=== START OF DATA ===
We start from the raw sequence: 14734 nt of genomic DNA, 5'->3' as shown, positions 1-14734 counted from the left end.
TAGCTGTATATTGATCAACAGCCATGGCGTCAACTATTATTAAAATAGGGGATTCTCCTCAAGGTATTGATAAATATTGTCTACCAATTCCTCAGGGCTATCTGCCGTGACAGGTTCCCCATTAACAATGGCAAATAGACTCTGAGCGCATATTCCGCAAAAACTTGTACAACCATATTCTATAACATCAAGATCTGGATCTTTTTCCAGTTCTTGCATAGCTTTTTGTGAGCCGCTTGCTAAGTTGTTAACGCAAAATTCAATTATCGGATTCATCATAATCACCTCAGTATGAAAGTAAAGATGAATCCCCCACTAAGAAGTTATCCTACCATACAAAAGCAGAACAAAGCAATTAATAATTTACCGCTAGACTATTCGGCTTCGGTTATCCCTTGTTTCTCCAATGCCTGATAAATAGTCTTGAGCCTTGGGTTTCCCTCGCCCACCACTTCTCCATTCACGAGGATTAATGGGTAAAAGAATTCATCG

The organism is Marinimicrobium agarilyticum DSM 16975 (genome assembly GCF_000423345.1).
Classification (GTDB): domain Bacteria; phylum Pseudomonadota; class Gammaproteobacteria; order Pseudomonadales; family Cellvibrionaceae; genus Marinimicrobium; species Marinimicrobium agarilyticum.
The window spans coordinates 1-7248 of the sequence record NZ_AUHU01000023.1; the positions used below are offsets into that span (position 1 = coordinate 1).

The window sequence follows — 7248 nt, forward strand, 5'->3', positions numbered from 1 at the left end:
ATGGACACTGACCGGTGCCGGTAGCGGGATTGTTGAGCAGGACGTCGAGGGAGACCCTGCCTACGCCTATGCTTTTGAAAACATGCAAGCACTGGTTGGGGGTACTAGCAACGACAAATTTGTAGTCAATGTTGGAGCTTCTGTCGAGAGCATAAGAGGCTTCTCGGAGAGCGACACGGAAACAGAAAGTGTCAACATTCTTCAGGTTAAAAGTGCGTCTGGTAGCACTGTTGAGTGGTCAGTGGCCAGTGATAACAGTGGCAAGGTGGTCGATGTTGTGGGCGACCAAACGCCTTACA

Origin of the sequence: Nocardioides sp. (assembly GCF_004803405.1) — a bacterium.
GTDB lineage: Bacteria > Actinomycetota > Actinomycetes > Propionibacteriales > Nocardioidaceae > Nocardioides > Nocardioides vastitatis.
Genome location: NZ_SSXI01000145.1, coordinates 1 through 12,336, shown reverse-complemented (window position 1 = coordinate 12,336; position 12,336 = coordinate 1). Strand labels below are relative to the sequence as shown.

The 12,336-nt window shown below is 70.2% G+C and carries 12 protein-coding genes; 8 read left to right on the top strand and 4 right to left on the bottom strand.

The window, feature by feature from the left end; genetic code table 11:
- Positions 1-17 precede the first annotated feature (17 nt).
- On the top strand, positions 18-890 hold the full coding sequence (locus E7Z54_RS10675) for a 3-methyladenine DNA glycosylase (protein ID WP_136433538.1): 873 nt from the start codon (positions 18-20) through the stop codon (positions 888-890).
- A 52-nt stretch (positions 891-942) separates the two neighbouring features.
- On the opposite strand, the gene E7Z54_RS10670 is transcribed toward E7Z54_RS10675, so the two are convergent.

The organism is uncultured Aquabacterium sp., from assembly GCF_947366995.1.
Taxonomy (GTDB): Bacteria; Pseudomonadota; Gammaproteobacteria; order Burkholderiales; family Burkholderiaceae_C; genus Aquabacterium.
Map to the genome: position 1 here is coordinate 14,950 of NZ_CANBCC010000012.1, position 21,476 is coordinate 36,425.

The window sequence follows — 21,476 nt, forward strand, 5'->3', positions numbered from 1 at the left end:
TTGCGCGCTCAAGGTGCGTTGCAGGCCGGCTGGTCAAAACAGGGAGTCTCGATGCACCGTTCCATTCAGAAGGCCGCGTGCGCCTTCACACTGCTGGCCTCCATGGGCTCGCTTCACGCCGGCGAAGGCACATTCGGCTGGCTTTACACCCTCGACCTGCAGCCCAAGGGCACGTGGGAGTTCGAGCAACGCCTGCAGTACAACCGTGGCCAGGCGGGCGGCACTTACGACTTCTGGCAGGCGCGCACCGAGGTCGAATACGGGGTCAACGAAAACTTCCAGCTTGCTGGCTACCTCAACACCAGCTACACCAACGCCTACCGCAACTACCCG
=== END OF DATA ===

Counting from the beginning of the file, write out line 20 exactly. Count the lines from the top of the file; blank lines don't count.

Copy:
The window sequence follows — 21,476 nt, forward strand, 5'->3', positions numbered from 1 at the left end: